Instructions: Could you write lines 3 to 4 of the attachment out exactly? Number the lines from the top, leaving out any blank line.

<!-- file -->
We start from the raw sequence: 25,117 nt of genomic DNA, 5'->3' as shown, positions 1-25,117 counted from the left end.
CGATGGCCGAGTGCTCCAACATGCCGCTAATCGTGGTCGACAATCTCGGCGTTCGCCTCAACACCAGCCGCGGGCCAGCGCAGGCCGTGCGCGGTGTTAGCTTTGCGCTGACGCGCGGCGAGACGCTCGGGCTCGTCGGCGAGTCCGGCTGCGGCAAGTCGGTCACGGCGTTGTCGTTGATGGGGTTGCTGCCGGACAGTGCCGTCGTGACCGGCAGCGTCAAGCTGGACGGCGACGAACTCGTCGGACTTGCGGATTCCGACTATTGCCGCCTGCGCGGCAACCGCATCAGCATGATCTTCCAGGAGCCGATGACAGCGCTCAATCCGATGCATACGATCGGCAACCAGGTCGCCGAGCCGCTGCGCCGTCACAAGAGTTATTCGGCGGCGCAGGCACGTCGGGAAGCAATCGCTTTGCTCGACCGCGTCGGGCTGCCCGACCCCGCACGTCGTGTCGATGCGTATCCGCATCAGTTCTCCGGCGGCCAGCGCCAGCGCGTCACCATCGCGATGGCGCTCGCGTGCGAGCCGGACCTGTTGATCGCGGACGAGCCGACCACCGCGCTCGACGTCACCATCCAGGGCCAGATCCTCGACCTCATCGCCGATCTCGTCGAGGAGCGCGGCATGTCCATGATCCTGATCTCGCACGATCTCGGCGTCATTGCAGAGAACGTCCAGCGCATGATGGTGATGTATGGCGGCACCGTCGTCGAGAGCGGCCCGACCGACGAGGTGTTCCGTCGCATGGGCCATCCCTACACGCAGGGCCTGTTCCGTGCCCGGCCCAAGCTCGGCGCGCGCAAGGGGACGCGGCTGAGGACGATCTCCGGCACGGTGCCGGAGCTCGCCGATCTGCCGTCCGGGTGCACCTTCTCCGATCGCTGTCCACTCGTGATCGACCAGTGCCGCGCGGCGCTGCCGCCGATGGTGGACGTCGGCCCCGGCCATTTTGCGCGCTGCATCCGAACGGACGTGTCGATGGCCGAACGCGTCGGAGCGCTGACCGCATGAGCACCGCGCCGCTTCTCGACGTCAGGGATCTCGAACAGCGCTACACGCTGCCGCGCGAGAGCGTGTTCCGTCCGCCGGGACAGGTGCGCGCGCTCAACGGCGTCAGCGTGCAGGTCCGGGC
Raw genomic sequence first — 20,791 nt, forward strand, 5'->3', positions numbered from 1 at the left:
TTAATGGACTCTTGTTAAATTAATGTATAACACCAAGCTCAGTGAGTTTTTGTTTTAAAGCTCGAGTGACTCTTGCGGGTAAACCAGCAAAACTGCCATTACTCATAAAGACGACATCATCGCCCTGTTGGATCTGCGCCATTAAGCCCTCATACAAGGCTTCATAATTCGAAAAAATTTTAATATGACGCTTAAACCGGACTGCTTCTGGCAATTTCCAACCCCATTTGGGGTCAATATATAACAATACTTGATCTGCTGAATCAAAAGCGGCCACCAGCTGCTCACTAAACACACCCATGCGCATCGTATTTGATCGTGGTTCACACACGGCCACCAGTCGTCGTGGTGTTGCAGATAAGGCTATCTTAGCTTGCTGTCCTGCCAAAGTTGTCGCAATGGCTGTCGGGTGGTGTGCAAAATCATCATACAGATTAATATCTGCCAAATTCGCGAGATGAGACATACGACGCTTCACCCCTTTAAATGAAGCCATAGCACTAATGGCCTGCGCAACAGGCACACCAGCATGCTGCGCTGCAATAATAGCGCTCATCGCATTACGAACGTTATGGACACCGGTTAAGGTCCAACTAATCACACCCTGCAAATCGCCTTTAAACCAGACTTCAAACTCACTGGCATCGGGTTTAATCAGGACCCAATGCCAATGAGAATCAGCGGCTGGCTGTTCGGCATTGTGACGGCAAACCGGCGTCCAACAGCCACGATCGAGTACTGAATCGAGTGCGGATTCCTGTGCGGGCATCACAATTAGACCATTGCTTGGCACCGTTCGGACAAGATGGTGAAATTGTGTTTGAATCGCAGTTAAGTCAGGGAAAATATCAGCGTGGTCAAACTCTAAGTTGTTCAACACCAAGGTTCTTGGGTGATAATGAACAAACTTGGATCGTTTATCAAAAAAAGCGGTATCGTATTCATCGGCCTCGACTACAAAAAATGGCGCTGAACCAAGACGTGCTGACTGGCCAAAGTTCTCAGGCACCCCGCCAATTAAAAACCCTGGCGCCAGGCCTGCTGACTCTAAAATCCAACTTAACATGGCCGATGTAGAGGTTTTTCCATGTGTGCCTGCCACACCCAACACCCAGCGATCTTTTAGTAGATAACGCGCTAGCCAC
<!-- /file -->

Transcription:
Raw genomic sequence first — 20,791 nt, forward strand, 5'->3', positions numbered from 1 at the left:
TTAATGGACTCTTGTTAAATTAATGTATAACACCAAGCTCAGTGAGTTTTTGTTTTAAAGCTCGAGTGACTCTTGCGGGTAAACCAGCAAAACTGCCATTACTCATAAAGACGACATCATCGCCCTGTTGGATCTGCGCCATTAAGCCCTCATACAAGGCTTCATAATTCGAAAAAATTTTAATATGACGCTTAAACCGGACTGCTTCTGGCAATTTCCAACCCCATTTGGGGTCAATATATAACAATACTTGATCTGCTGAATCAAAAGCGGCCACCAGCTGCTCACTAAACACACCCATGCGCATCGTATTTGATCGTGGTTCACACACGGCCACCAGTCGTCGTGGTGTTGCAGATAAGGCTATCTTAGCTTGCTGTCCTGCCAAAGTTGTCGCAATGGCTGTCGGGTGGTGTGCAAAATCATCATACAGATTAATATCTGCCAAATTCGCGAGATGAGACATACGACGCTTCACCCCTTTAAATGAAGCCATAGCACTAATGGCCTGCGCAACAGGCACACCAGCATGCTGCGCTGCAATAATAGCGCTCATCGCATTACGAACGTTATGGACACCGGTTAAGGTCCAACTAATCACACCCTGCAAATCGCCTTTAAACCAGACTTCAAACTCACTGGCATCGGGTTTAATCAGGACCCAATGCCAATGAGAATCAGCGGCTGGCTGTTCGGCATTGTGACGGCAAACCGGCGTCCAACAGCCACGATCGAGTACTGAATCGAGTGCGGATTCCTGTGCGGGCATCACAATTAGACCATTGCTTGGCACCGTTCGGACAAGATGGTGAAATTGTGTTTGAATCGCAGTTAAGTCAGGGAAAATATCAGCGTGGTCAAACTCTAAGTTGTTCAACACCAAGGTTCTTGGGTGATAATGAACAAACTTGGATCGTTTATCAAAAAAAGCGGTATCGTATTCATCGGCCTCGACTACAAAAAATGGCGCTGAACCAAGACGTGCTGACTGGCCAAAGTTCTCAGGCACCCCGCCAATTAAAAACCCTGGCGCCAGGCCTGCTGACTCTAAAATCCAACTTAACATGGCCGATGTAGAGGTTTTTCCATGTGTGCCTGCCACACCCAACACCCAGCGATCTTTTAGTAGATAACGCGCTAGCCAC